Biden’s border plan lets everyone in — but hides it from the public


A judge this week temporarily delayed the Biden administration’s announced intention to lift Title 42, the public-health measure that allows the Border Patrol to turn away illegal border-crossers without a hearing.

In a year of record illegal immigration (with more than 200,000 illegal-immigrant “encounters” last month alone), Title 42 is the only thing preventing today’s Biden Border Crisis from turning into tomorrow’s Biden Border Catastrophe.

But despite the judge’s temporary reprieve, Title 42 is going to end at some point, just like other COVID restrictions.

And then what?

Many critics of ending Title 42 — both Republicans and Democrats — have hit the White House for not first developing a plan to deal with the inevitable surge (on top of the current surge) in illegal crossings. Actually, there is a plan — it just doesn’t deal with the problem you think.

US Border and Customs agents check IDs of people crossing from Tijuana, Mexico into San Diego, California.
Cesar Rodriguez/Bloomberg via Getty Images
Joe Biden
The Biden administration has sought to end Title 42.
Leah Millis/REUTERS

When most people imagine an appropriate response to the post-Title 42 tsunami at the border, they naturally think of ways to stop people from coming across. In other words, the problem they think needs to be addressed is the excessive number of foreigners trying to get in.

But President Biden’s administration is opposed to all the measures that might address that problem — it’s against Remain in Mexico, against keeping illegal immigrants in detention, against deporting illegal immigrants who are here, against even using ankle monitors to keep track of them.

To the White House, the problem is not illegal immigration. It’s how to hide it.

A surge in crossings at the border is OK with Biden and his people; what they fear is how it will look to the public: the additional disorder, the crowding in holding centers, the news photos like those of Haitians camped under the bridge in Del Rio, Texas, last fall. It’s a political problem, not a policy one.

And so the White House plan for a post-Title 42 border isn’t focused on how to prevent the illegal flow but, in the words of press secretary Jen Psaki, how to “more efficiently process migrants” into the United States.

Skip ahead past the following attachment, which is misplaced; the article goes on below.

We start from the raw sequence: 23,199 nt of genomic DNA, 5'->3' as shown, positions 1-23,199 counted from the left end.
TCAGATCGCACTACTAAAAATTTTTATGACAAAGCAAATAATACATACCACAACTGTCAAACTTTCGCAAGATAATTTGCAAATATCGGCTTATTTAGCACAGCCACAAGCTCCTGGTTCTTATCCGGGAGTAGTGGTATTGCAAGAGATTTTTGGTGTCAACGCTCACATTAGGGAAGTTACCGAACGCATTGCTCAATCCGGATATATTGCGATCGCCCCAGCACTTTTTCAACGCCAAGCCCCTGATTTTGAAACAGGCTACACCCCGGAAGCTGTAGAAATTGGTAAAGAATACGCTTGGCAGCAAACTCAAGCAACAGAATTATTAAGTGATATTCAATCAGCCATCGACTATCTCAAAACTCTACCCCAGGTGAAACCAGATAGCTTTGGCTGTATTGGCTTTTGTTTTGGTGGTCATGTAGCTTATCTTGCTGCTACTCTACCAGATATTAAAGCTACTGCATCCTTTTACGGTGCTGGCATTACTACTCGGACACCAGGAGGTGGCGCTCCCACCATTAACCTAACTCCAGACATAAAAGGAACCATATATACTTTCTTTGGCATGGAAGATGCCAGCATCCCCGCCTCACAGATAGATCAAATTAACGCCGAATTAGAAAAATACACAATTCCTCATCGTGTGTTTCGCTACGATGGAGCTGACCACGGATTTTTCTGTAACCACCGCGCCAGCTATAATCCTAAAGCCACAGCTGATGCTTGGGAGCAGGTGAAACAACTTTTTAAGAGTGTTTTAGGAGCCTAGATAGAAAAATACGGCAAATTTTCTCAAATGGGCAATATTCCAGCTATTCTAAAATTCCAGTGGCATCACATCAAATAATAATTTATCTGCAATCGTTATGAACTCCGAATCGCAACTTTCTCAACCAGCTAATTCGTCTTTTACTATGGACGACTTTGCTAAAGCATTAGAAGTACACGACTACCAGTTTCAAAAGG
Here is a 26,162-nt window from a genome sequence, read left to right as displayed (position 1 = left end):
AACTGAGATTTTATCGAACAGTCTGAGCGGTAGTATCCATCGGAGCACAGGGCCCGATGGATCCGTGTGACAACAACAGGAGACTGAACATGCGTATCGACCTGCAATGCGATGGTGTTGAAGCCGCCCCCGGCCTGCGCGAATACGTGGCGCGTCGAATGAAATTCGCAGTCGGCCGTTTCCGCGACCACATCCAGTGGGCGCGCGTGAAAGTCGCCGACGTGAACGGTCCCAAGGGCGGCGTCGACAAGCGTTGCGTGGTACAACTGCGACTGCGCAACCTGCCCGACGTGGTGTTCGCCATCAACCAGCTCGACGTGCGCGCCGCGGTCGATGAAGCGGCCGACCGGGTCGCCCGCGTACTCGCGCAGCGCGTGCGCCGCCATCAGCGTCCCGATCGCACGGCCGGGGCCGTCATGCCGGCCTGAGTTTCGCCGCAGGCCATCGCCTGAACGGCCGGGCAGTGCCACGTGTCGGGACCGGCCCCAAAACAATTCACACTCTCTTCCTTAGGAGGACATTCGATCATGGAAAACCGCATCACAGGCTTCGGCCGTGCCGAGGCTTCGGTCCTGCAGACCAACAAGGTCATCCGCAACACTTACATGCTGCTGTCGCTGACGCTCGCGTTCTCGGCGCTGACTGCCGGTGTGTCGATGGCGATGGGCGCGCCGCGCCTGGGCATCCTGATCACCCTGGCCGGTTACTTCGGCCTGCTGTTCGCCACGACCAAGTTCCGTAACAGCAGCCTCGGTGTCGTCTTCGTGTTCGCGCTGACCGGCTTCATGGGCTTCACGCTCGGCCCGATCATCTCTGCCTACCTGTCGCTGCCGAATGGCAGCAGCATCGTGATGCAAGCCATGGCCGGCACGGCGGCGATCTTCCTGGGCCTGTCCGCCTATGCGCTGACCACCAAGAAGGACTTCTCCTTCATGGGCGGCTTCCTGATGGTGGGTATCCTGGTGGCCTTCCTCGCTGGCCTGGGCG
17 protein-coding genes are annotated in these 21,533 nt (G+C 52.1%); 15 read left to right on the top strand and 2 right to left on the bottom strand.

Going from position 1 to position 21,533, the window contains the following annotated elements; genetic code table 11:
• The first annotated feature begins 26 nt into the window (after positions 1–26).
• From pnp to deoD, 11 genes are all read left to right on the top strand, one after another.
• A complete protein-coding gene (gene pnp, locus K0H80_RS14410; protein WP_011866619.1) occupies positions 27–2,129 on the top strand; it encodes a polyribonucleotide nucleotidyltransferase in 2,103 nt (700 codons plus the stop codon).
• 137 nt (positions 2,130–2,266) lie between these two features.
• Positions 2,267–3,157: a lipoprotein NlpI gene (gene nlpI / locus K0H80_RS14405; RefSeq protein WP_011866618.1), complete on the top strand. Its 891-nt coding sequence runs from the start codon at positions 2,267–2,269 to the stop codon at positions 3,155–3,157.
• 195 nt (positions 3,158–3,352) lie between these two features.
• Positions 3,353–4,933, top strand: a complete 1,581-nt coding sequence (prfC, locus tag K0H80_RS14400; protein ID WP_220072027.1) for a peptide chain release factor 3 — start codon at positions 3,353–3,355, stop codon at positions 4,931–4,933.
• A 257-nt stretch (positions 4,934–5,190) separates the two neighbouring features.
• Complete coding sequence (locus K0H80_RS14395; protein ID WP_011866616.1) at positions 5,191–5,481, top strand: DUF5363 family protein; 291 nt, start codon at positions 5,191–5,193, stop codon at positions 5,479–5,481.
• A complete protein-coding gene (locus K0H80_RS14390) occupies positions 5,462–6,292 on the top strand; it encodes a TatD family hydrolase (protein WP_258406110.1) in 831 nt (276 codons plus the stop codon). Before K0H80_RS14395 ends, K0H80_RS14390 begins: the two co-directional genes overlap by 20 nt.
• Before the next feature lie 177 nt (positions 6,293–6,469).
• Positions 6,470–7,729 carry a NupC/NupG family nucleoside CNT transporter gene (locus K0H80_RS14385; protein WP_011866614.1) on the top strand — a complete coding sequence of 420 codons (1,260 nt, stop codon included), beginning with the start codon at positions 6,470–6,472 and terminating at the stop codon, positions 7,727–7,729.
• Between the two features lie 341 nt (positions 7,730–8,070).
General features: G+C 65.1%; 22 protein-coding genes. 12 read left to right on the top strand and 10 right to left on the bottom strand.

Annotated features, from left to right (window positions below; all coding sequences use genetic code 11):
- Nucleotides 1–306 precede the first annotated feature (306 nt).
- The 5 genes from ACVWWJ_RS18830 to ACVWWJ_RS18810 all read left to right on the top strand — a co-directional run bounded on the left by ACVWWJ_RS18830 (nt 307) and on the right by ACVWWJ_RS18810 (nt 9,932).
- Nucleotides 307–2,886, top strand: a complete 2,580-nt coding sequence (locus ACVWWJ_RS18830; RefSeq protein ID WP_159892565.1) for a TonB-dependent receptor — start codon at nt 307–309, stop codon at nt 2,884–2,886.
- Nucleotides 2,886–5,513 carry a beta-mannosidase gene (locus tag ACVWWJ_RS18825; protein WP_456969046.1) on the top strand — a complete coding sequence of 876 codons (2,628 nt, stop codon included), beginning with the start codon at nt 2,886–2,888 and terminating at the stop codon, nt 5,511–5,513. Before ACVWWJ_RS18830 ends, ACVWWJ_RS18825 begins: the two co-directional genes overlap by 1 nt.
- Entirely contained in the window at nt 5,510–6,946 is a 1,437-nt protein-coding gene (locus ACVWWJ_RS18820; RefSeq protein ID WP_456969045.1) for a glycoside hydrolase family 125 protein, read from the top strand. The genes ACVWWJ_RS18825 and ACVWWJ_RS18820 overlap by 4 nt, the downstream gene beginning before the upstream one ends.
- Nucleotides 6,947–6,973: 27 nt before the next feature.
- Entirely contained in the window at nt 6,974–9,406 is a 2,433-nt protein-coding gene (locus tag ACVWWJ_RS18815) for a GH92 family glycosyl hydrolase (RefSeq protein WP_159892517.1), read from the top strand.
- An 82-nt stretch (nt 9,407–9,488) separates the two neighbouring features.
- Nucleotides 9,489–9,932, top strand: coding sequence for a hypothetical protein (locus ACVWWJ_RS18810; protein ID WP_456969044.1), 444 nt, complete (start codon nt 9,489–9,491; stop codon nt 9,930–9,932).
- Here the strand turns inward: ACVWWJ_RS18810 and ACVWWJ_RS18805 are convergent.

The Biden administration doesn’t want to limit illegal immigration — it wants to make it run more smoothly.

Asylum-seeking migrants walk out of the Rio Bravo river after crossing it to turn themselves in to U.S Border Patrol agents.
Migrants seeking asylum walk out of the Rio Bravo river after crossing to turn themselves in to US Border Patrol Agents.
Jose Luis Gonzalez/REUTERS
Migrants have their documents inspected through a gap in the border wall in Yuma, Arizona.
Migrants have their documents inspected through a gap in the border wall in Yuma, Arizona.
James Keivom

This is not contradicted by Department of Homeland Security Secretary Alejandro Mayorkas’ seemingly tough statement in early April that after Title 42, “those unable to establish a legal basis to remain in the United States will be removed.” That’s because this administration believes that virtually all of humanity has “a legal basis to remain in the United States.” Almost any claim of persecution — no matter how flimsy or unfounded or unconnected to the requirements of the law — is reason enough to be “processed” “efficiently” into the United States. It doesn’t matter whether the illegal immigrant actually follows through in applying for asylum, or shows up for hearings, or leaves when his claim is rejected — in the eyes of the Biden administration, he had “a legal basis to remain in the United States” and so was let in.

Administration critics need to make clear that we’re not facing a question of competence or good government. It’s not that the administration hasn’t thought through what needs to be done when Title 42 is lifted — it’s that Biden and his party have a view of immigration that is radically at odds with that of the vast majority of Americans, one that does not accept the numerical limits passed by Congress as legitimate.

During a border tour this week with Republican colleagues, Texas Rep. Chip Roy correctly said Title 42 is “a Band-Aid on a gunshot wound.” I’d add that the debate over ending Title 42 is also a Band-Aid, obscuring the deeper problem.

Cuban migrants requesting asylum are detained by US Border Patrol agents after crossing into El Paso, Texas.
Cuban migrants requesting asylum are detained by US Border Patrol agents after crossing into El Paso, Texas.
Jose Luis Gonzalez/REUTERS

The disagreement with the Biden administration is not over means but over ends — not how to enforce the border but whether it should be enforced at all.

Mark Krikorian is executive director of the Center for Immigration Studies.



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